2014 brought a steady stream of changes to Google’s algorithm. The majority of the updates were aimed at preventing spam and low-quality content from reaching the top of the search results, and rewarding high-quality content. As collected by Moz, the changes that occurred in the first half of 2014 were:
February 6, 2014: Page Layout #3
The page layout update released early in February was the first major change of the year. The update penalized pages with too many ads close to the top of the page.
March 24, 2014: Unnamed Update
March 24 brought rumors of a Panda update, as many sites saw ranking changes and algorithm flux trackers spiked. However, Google never confirmed this update.
May 16, 2014: Payday Loan 2.0
This update to the “payday loan” algorithm, which targets spammy queries, was released just prior to Panda 4.0. The rapid succession of the updates made it difficult to examine the exact effects of the update.
May 19, 2014: Panda 4.0 (#26)
The Panda update most likely featured an algorithm update and a refresh of data. About 7.5 percent of English queries were affected by this major update. The Panda algorithm is designed to prevent sites with poor quality content from reaching the top, while pushing higher quality content higher in the results.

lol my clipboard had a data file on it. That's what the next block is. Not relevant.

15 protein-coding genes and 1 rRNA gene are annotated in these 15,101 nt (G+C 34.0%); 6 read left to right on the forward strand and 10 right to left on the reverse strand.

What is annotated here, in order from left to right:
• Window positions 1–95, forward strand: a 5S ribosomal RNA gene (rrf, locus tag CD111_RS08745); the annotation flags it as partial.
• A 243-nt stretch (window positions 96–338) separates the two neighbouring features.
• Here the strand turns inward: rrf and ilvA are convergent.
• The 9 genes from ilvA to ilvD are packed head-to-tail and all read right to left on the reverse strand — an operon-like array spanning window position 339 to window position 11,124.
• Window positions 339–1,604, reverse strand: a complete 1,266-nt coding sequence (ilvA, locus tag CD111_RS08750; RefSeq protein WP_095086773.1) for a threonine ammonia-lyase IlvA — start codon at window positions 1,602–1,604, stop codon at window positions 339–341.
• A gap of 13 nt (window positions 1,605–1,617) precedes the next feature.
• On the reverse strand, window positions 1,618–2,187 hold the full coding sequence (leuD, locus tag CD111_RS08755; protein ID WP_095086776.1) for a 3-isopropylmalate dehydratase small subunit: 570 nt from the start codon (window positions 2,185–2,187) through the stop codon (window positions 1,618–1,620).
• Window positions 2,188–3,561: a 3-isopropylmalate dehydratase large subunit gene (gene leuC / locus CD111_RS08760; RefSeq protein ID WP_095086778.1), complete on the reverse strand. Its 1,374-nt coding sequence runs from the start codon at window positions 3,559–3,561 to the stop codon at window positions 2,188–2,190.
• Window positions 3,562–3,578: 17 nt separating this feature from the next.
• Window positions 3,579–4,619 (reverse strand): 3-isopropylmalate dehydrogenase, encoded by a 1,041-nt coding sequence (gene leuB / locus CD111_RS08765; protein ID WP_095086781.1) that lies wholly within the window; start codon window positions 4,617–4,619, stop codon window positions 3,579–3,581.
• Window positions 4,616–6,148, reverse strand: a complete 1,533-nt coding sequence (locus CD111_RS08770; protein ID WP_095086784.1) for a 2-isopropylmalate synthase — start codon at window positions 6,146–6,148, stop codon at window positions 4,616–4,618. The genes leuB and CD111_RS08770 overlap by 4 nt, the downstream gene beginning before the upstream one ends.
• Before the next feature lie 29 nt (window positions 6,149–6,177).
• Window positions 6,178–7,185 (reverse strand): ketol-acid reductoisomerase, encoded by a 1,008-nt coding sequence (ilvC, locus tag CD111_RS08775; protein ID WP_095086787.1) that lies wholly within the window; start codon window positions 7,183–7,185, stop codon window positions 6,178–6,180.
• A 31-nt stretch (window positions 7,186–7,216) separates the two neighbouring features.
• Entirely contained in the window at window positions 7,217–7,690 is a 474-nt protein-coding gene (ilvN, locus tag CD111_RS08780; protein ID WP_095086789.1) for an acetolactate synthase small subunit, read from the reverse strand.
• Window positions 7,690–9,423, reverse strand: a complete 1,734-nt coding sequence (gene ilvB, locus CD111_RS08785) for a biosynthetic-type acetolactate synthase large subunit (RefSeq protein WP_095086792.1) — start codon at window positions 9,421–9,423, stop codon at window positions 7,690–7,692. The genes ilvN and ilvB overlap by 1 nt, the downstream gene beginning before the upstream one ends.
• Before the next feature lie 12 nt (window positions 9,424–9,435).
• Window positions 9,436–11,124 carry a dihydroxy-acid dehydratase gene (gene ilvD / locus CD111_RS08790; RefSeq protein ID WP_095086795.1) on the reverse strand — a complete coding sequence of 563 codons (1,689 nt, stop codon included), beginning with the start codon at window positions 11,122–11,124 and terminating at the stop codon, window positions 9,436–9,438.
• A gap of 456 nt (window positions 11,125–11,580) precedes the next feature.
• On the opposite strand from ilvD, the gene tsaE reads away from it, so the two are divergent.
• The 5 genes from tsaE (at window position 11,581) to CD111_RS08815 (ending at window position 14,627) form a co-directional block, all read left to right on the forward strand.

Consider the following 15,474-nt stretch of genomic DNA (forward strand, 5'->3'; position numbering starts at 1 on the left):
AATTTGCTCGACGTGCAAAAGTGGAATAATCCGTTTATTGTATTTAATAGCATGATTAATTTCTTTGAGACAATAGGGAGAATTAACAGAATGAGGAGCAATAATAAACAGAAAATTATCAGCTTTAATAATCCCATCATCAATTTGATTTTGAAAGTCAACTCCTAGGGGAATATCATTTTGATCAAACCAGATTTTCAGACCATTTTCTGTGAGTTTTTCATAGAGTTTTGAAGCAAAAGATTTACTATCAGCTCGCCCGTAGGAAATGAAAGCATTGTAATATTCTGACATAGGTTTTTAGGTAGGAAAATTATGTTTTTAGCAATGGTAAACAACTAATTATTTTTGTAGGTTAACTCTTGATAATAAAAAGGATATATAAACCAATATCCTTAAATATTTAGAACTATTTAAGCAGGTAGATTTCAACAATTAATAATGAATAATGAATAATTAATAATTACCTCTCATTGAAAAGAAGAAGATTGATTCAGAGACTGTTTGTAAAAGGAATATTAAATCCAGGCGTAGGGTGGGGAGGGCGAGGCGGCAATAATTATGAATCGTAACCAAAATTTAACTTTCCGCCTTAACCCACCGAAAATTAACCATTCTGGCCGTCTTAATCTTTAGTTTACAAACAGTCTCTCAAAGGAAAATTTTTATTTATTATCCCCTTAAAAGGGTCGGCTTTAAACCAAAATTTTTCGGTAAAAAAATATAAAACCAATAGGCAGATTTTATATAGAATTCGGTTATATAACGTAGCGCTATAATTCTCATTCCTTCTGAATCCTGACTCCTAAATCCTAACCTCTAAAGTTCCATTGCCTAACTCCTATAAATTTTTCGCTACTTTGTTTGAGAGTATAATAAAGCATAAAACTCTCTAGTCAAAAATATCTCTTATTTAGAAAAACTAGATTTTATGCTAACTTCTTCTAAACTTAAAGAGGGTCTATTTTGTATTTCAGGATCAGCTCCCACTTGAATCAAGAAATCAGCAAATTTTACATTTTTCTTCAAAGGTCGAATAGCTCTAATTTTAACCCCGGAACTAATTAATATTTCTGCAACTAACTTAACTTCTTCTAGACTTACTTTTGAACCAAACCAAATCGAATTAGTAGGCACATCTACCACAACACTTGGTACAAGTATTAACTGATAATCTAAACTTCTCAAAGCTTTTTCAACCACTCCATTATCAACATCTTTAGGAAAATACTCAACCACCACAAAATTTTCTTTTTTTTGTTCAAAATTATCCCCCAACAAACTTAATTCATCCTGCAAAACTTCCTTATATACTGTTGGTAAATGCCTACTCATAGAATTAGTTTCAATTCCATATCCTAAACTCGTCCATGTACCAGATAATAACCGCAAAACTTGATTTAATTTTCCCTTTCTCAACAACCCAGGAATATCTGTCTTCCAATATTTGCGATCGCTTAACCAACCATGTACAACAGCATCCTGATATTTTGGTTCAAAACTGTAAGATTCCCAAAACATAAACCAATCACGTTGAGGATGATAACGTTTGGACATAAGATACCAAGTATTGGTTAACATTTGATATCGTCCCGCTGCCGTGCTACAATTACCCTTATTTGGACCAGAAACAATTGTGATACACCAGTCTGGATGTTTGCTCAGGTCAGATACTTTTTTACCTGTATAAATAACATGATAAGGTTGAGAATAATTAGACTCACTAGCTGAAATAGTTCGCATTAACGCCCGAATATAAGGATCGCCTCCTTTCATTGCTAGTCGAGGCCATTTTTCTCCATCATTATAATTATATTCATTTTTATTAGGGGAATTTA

June 12, 2014: Payday Loan 3.0
Googled launched a second major anti-spam update a month after the Payday Loan 2.0 update. It is likely that the 2.0 update targeted specific spam sites, while 3.0 targeted queries.
June 28, 2014: Authorship Photo Drop
Google dropped authorship photos from search engine results pages in June. The change came as a surprise, since Google had previously promoted authorship connections to Google+. John Mueller stated that the change was aimed at improving the mobile Google experience.
July 24, 2014: Pigeon
The Pigeon update targeted local search results, causing dramatic changes to some searches. The update changed how the algorithm interprets location cues. According to Google, Pigeon made the core algorithm and local algorithm more closely connected. Some local businesses saw significant changes to their rankings, but others saw no changes at all.
Next week, we will talk about the algorithm changes that rolled out in the second half of 2014.
Google Places – Tampa, FL
Google Places – San Francisco, CA